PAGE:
Are there any specific characteristics or qualities that disqualify Reuven and Yosef from this leadership role?
At first glance, Reuven seems to merit the leadership role which, by birthright, is naturally his.
When the brothers openly plot to murder Yosef, Reuven alone rises to his younger brother’s defense. He convinces the others to throw Yosef into a pit rather than kill him directly. The Torah clearly testifies that Reuven intended to later return and “rescue him [Yosef] from their hands, to return him to his father.”
Why, then, is Reuven passed over in favor of Yehuda?
A clue emerges from the message that Yaakov, on his deathbed, delivers to Reuven in Parshat Vayechi: “Unstable as water, you shall not lead…”
A careful review of Reuven’s behavior at critical moments reveals that while Yaakov’s firstborn often has the best of intentions, he “rushes like water,” reacting impetuously, without thought for the ramifications of his actions. Three episodes clearly underscore this point.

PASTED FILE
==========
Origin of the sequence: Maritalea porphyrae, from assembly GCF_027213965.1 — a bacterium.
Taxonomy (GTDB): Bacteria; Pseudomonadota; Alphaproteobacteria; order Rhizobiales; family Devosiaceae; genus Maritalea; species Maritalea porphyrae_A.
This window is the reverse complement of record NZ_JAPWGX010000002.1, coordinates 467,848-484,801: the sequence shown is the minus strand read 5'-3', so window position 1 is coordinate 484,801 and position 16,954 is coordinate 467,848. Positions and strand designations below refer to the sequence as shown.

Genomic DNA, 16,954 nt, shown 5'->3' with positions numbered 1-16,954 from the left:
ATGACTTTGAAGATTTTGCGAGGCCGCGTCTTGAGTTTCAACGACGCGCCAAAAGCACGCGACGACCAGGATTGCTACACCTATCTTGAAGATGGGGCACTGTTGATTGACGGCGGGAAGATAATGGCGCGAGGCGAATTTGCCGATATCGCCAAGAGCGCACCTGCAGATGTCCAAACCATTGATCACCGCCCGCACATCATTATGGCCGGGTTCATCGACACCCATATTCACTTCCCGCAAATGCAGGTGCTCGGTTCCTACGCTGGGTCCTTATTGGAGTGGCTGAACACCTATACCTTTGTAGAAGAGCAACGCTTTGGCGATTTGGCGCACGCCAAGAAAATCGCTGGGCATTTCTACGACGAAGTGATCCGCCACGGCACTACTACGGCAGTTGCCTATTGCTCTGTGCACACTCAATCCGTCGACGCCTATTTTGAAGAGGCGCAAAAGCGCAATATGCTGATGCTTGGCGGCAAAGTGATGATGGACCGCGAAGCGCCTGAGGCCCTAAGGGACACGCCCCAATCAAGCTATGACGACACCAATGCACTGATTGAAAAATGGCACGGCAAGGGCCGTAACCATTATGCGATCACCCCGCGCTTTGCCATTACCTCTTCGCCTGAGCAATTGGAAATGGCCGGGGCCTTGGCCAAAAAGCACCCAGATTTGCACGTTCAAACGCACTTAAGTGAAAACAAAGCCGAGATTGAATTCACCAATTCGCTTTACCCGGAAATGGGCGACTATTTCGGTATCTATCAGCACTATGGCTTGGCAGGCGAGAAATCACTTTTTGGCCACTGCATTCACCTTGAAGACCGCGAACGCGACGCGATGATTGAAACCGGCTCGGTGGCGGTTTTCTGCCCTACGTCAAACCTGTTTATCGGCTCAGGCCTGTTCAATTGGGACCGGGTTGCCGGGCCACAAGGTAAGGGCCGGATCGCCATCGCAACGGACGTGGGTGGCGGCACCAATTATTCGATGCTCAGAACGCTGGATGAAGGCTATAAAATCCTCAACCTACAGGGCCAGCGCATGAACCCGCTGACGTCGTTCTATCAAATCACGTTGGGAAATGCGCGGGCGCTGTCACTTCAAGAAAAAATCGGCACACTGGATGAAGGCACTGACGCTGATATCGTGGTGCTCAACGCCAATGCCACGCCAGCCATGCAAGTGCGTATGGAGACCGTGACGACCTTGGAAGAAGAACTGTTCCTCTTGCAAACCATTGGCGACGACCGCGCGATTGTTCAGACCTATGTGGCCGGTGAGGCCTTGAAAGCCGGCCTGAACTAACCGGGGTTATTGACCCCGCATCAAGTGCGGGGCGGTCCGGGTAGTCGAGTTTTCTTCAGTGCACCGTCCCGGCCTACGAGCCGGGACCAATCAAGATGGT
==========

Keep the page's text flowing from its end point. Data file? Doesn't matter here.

1. After the death of Rachel, the Torah states that Reuven has relations with Bilha, his father’s concubine (and the mother of two of Yaakov’s children).
The rabbis debate the actual details of this event.
Some suggest that Reuven felt that Bilha was permitted to him because he viewed her only as his father’s concubine.
The Talmud, however, maintains that Reuven did not actually sleep with Bilha at all. Instead, the rabbis say, Reuven acted to protect the honor of his mother, Leah. After Rachel died, Yaakov established his primary residence in the tent of Bilha, who had been Rachel’s maidservant. Reuven interpreted this act as an affront to his mother. Without his father’s knowledge, he took matters in his own hands and moved his father’s bed to his mother, Leah’s, tent. While Reuven’s motives were understandable, his actions were precipitous and impulsive, earning him the reprimand from his father’s deathbed, in which Yaakov rebukes him for this incident: “Unstable as water, you shall not lead, for you mounted your father’s bed…”